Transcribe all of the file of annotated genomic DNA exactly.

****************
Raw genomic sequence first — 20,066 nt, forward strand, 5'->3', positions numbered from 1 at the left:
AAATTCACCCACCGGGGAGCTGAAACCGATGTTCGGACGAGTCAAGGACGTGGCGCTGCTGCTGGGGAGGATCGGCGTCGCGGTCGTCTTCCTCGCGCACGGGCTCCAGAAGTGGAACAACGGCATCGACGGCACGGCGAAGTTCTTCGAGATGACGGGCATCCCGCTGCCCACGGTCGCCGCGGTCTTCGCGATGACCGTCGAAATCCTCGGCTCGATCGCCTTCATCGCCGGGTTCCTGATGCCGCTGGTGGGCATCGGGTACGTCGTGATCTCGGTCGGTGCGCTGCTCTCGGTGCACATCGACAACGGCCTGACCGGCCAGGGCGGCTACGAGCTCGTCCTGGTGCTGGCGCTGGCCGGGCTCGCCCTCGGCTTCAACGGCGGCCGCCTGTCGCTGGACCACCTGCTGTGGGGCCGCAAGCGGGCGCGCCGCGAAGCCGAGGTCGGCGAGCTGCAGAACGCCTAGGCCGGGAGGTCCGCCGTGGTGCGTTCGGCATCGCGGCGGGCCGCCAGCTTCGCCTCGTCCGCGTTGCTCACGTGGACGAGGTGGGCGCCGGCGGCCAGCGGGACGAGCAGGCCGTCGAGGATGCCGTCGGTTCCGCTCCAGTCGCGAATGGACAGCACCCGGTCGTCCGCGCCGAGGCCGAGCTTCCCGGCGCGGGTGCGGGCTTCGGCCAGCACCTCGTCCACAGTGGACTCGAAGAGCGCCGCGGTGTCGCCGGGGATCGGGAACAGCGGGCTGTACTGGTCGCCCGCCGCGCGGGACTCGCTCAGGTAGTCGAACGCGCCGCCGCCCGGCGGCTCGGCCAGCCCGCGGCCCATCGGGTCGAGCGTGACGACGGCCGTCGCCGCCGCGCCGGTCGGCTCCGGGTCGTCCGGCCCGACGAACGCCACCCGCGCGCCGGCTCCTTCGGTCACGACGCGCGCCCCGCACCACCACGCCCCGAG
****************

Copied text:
Raw genomic sequence first — 20,066 nt, forward strand, 5'->3', positions numbered from 1 at the left:
AAATTCACCCACCGGGGAGCTGAAACCGATGTTCGGACGAGTCAAGGACGTGGCGCTGCTGCTGGGGAGGATCGGCGTCGCGGTCGTCTTCCTCGCGCACGGGCTCCAGAAGTGGAACAACGGCATCGACGGCACGGCGAAGTTCTTCGAGATGACGGGCATCCCGCTGCCCACGGTCGCCGCGGTCTTCGCGATGACCGTCGAAATCCTCGGCTCGATCGCCTTCATCGCCGGGTTCCTGATGCCGCTGGTGGGCATCGGGTACGTCGTGATCTCGGTCGGTGCGCTGCTCTCGGTGCACATCGACAACGGCCTGACCGGCCAGGGCGGCTACGAGCTCGTCCTGGTGCTGGCGCTGGCCGGGCTCGCCCTCGGCTTCAACGGCGGCCGCCTGTCGCTGGACCACCTGCTGTGGGGCCGCAAGCGGGCGCGCCGCGAAGCCGAGGTCGGCGAGCTGCAGAACGCCTAGGCCGGGAGGTCCGCCGTGGTGCGTTCGGCATCGCGGCGGGCCGCCAGCTTCGCCTCGTCCGCGTTGCTCACGTGGACGAGGTGGGCGCCGGCGGCCAGCGGGACGAGCAGGCCGTCGAGGATGCCGTCGGTTCCGCTCCAGTCGCGAATGGACAGCACCCGGTCGTCCGCGCCGAGGCCGAGCTTCCCGGCGCGGGTGCGGGCTTCGGCCAGCACCTCGTCCACAGTGGACTCGAAGAGCGCCGCGGTGTCGCCGGGGATCGGGAACAGCGGGCTGTACTGGTCGCCCGCCGCGCGGGACTCGCTCAGGTAGTCGAACGCGCCGCCGCCCGGCGGCTCGGCCAGCCCGCGGCCCATCGGGTCGAGCGTGACGACGGCCGTCGCCGCCGCGCCGGTCGGCTCCGGGTCGTCCGGCCCGACGAACGCCACCCGCGCGCCGGCTCCTTCGGTCACGACGCGCGCCCCGCACCACCACGCCCCGAG